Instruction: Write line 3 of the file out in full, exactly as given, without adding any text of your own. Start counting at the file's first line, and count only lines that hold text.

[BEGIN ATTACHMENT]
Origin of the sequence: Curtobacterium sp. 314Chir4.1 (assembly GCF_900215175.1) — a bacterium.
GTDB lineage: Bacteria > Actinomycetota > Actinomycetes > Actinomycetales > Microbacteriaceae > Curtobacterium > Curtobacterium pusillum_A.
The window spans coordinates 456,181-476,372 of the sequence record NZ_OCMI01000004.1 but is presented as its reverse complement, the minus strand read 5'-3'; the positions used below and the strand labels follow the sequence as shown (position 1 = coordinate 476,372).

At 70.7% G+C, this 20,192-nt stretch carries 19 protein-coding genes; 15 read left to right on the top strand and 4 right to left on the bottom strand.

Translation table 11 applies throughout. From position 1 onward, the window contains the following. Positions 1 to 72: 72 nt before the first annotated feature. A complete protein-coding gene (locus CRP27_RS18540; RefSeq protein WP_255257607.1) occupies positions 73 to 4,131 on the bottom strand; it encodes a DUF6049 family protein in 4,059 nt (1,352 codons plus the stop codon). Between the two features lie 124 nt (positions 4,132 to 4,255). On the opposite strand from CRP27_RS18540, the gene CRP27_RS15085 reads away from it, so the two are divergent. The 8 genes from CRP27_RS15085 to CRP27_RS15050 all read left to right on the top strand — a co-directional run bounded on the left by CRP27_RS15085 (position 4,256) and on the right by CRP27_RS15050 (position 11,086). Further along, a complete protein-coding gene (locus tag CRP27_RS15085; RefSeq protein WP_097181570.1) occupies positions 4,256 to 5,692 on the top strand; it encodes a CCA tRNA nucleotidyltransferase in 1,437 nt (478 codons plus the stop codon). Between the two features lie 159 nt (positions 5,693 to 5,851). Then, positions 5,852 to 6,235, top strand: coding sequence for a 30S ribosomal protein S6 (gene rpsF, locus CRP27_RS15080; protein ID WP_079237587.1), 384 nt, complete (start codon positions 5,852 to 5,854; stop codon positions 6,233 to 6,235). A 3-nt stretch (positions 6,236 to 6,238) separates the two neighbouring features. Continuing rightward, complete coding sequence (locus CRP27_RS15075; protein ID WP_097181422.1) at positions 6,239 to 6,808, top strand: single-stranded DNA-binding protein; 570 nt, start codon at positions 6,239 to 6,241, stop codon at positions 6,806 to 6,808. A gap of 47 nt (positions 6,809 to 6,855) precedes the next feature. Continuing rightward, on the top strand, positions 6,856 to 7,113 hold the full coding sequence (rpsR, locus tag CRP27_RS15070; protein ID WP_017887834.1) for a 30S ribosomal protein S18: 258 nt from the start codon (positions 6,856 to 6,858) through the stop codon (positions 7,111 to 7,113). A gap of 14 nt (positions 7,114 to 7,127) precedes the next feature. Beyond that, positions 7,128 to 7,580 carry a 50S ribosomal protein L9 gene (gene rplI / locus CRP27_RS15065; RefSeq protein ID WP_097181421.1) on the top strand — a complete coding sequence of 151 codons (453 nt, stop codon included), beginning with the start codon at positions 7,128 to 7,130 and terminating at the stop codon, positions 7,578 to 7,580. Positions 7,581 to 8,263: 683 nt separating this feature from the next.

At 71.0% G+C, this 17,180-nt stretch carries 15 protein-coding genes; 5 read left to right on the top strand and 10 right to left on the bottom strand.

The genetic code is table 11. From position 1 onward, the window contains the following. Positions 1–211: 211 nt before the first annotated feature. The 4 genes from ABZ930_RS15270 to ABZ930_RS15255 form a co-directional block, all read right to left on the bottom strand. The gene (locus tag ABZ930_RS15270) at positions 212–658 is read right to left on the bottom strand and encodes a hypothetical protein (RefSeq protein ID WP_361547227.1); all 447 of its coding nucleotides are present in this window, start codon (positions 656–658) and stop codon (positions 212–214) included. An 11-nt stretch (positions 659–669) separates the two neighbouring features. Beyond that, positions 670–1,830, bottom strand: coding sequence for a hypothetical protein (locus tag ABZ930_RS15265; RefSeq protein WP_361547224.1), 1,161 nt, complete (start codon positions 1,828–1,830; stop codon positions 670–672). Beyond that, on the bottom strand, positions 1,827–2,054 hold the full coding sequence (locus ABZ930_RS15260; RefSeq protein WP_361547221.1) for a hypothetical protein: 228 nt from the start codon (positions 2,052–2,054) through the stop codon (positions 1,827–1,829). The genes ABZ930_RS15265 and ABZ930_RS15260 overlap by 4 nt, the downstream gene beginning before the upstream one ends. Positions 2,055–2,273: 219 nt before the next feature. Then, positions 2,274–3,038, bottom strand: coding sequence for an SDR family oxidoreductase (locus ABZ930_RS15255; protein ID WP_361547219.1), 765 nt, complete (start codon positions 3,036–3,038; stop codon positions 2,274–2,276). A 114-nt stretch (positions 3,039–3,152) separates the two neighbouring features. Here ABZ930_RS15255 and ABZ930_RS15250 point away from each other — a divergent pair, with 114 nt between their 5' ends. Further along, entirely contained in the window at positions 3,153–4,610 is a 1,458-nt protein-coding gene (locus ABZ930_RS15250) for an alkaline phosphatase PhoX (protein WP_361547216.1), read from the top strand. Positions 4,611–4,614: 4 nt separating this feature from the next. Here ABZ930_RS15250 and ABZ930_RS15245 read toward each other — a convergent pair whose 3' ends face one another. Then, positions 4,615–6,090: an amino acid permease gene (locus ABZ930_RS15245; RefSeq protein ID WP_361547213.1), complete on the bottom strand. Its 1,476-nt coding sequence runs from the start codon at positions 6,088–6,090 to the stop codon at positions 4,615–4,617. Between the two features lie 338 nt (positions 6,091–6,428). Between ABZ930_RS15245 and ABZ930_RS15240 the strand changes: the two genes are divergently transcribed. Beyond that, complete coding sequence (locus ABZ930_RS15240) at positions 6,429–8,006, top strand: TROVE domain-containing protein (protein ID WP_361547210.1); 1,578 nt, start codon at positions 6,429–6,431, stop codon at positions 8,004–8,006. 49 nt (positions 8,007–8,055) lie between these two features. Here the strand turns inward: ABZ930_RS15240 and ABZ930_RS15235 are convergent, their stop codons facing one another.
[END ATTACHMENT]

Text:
The window spans coordinates 456,181-476,372 of the sequence record NZ_OCMI01000004.1 but is presented as its reverse complement, the minus strand read 5'-3'; the positions used below and the strand labels follow the sequence as shown (position 1 = coordinate 476,372).